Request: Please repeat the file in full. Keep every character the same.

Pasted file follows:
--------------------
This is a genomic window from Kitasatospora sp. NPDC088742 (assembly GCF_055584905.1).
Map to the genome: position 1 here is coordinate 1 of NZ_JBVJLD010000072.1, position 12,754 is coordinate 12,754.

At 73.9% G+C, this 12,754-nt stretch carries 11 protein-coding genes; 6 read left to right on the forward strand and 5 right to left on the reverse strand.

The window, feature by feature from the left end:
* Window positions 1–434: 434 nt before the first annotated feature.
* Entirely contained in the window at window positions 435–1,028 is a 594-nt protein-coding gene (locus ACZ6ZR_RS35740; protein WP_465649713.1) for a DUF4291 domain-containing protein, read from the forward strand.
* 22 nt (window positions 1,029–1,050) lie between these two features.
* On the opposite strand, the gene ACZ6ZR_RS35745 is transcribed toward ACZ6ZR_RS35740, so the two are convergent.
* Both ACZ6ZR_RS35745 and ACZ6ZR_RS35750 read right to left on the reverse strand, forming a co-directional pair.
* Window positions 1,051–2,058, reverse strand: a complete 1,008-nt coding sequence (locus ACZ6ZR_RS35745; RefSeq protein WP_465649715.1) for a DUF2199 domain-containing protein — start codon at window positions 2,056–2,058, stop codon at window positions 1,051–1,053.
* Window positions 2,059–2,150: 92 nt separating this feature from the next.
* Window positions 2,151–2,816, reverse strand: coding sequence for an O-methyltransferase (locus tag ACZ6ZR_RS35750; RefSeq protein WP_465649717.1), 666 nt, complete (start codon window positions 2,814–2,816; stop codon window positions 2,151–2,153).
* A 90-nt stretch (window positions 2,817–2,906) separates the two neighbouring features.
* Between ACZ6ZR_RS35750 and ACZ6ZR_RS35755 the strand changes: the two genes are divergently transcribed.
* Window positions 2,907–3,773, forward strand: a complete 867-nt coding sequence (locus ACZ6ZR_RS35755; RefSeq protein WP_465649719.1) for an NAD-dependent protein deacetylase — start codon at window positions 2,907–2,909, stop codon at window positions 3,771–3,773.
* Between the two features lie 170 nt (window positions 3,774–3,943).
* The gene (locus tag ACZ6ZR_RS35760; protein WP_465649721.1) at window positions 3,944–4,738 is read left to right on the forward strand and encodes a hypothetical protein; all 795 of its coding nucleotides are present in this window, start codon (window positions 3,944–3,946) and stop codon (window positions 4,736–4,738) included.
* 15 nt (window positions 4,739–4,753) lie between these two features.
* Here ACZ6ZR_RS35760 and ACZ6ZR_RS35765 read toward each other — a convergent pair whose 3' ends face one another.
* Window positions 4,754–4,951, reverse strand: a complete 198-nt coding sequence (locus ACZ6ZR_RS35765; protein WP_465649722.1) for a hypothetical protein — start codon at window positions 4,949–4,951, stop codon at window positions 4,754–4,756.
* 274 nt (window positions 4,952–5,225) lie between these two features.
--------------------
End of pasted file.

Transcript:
This is a genomic window from Kitasatospora sp. NPDC088742 (assembly GCF_055584905.1).
Map to the genome: position 1 here is coordinate 1 of NZ_JBVJLD010000072.1, position 12,754 is coordinate 12,754.

At 73.9% G+C, this 12,754-nt stretch carries 11 protein-coding genes; 6 read left to right on the forward strand and 5 right to left on the reverse strand.

The window, feature by feature from the left end:
* Window positions 1–434: 434 nt before the first annotated feature.
* Entirely contained in the window at window positions 435–1,028 is a 594-nt protein-coding gene (locus ACZ6ZR_RS35740; protein WP_465649713.1) for a DUF4291 domain-containing protein, read from the forward strand.
* 22 nt (window positions 1,029–1,050) lie between these two features.
* On the opposite strand, the gene ACZ6ZR_RS35745 is transcribed toward ACZ6ZR_RS35740, so the two are convergent.
* Both ACZ6ZR_RS35745 and ACZ6ZR_RS35750 read right to left on the reverse strand, forming a co-directional pair.
* Window positions 1,051–2,058, reverse strand: a complete 1,008-nt coding sequence (locus ACZ6ZR_RS35745; RefSeq protein WP_465649715.1) for a DUF2199 domain-containing protein — start codon at window positions 2,056–2,058, stop codon at window positions 1,051–1,053.
* Window positions 2,059–2,150: 92 nt separating this feature from the next.
* Window positions 2,151–2,816, reverse strand: coding sequence for an O-methyltransferase (locus tag ACZ6ZR_RS35750; RefSeq protein WP_465649717.1), 666 nt, complete (start codon window positions 2,814–2,816; stop codon window positions 2,151–2,153).
* A 90-nt stretch (window positions 2,817–2,906) separates the two neighbouring features.
* Between ACZ6ZR_RS35750 and ACZ6ZR_RS35755 the strand changes: the two genes are divergently transcribed.
* Window positions 2,907–3,773, forward strand: a complete 867-nt coding sequence (locus ACZ6ZR_RS35755; RefSeq protein WP_465649719.1) for an NAD-dependent protein deacetylase — start codon at window positions 2,907–2,909, stop codon at window positions 3,771–3,773.
* Between the two features lie 170 nt (window positions 3,774–3,943).
* The gene (locus tag ACZ6ZR_RS35760; protein WP_465649721.1) at window positions 3,944–4,738 is read left to right on the forward strand and encodes a hypothetical protein; all 795 of its coding nucleotides are present in this window, start codon (window positions 3,944–3,946) and stop codon (window positions 4,736–4,738) included.
* 15 nt (window positions 4,739–4,753) lie between these two features.
* Here ACZ6ZR_RS35760 and ACZ6ZR_RS35765 read toward each other — a convergent pair whose 3' ends face one another.
* Window positions 4,754–4,951, reverse strand: a complete 198-nt coding sequence (locus ACZ6ZR_RS35765; protein WP_465649722.1) for a hypothetical protein — start codon at window positions 4,949–4,951, stop codon at window positions 4,754–4,756.
* 274 nt (window positions 4,952–5,225) lie between these two features.